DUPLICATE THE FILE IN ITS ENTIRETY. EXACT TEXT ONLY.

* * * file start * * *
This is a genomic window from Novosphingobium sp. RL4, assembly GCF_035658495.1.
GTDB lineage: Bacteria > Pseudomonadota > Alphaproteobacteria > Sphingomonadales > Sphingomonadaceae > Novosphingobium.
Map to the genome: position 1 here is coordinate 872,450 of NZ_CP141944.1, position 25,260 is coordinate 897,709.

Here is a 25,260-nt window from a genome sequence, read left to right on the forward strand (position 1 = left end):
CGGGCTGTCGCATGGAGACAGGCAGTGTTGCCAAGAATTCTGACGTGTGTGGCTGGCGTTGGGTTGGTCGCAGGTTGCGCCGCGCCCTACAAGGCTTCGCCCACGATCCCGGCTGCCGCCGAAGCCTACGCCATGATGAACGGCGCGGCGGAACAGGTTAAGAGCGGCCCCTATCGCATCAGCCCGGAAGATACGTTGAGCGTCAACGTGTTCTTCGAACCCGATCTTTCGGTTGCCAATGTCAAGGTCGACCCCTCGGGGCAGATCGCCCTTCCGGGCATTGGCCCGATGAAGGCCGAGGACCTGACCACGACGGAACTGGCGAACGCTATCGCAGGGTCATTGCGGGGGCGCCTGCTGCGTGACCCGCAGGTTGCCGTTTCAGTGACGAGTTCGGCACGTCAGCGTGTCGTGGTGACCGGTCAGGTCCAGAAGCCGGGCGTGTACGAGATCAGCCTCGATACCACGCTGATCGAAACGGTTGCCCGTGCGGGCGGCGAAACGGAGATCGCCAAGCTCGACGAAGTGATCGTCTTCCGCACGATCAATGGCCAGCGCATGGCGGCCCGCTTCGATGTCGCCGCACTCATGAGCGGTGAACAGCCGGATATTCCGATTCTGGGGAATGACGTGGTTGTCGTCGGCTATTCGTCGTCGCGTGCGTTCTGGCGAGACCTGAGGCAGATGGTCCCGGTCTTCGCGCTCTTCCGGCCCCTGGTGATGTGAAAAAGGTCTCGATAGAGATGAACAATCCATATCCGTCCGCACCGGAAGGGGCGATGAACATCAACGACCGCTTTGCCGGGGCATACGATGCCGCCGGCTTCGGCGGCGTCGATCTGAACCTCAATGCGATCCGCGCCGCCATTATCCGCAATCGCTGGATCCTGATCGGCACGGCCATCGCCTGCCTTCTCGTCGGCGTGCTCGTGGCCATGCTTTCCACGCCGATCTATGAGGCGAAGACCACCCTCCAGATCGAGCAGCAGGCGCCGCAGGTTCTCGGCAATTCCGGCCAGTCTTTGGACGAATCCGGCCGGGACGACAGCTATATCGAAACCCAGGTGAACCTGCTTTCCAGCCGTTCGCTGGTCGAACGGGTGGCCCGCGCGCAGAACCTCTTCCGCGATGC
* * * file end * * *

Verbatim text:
This is a genomic window from Novosphingobium sp. RL4, assembly GCF_035658495.1.
GTDB lineage: Bacteria > Pseudomonadota > Alphaproteobacteria > Sphingomonadales > Sphingomonadaceae > Novosphingobium.
Map to the genome: position 1 here is coordinate 872,450 of NZ_CP141944.1, position 25,260 is coordinate 897,709.

Here is a 25,260-nt window from a genome sequence, read left to right on the forward strand (position 1 = left end):
CGGGCTGTCGCATGGAGACAGGCAGTGTTGCCAAGAATTCTGACGTGTGTGGCTGGCGTTGGGTTGGTCGCAGGTTGCGCCGCGCCCTACAAGGCTTCGCCCACGATCCCGGCTGCCGCCGAAGCCTACGCCATGATGAACGGCGCGGCGGAACAGGTTAAGAGCGGCCCCTATCGCATCAGCCCGGAAGATACGTTGAGCGTCAACGTGTTCTTCGAACCCGATCTTTCGGTTGCCAATGTCAAGGTCGACCCCTCGGGGCAGATCGCCCTTCCGGGCATTGGCCCGATGAAGGCCGAGGACCTGACCACGACGGAACTGGCGAACGCTATCGCAGGGTCATTGCGGGGGCGCCTGCTGCGTGACCCGCAGGTTGCCGTTTCAGTGACGAGTTCGGCACGTCAGCGTGTCGTGGTGACCGGTCAGGTCCAGAAGCCGGGCGTGTACGAGATCAGCCTCGATACCACGCTGATCGAAACGGTTGCCCGTGCGGGCGGCGAAACGGAGATCGCCAAGCTCGACGAAGTGATCGTCTTCCGCACGATCAATGGCCAGCGCATGGCGGCCCGCTTCGATGTCGCCGCACTCATGAGCGGTGAACAGCCGGATATTCCGATTCTGGGGAATGACGTGGTTGTCGTCGGCTATTCGTCGTCGCGTGCGTTCTGGCGAGACCTGAGGCAGATGGTCCCGGTCTTCGCGCTCTTCCGGCCCCTGGTGATGTGAAAAAGGTCTCGATAGAGATGAACAATCCATATCCGTCCGCACCGGAAGGGGCGATGAACATCAACGACCGCTTTGCCGGGGCATACGATGCCGCCGGCTTCGGCGGCGTCGATCTGAACCTCAATGCGATCCGCGCCGCCATTATCCGCAATCGCTGGATCCTGATCGGCACGGCCATCGCCTGCCTTCTCGTCGGCGTGCTCGTGGCCATGCTTTCCACGCCGATCTATGAGGCGAAGACCACCCTCCAGATCGAGCAGCAGGCGCCGCAGGTTCTCGGCAATTCCGGCCAGTCTTTGGACGAATCCGGCCGGGACGACAGCTATATCGAAACCCAGGTGAACCTGCTTTCCAGCCGTTCGCTGGTCGAACGGGTGGCCCGCGCGCAGAACCTCTTCCGCGATGC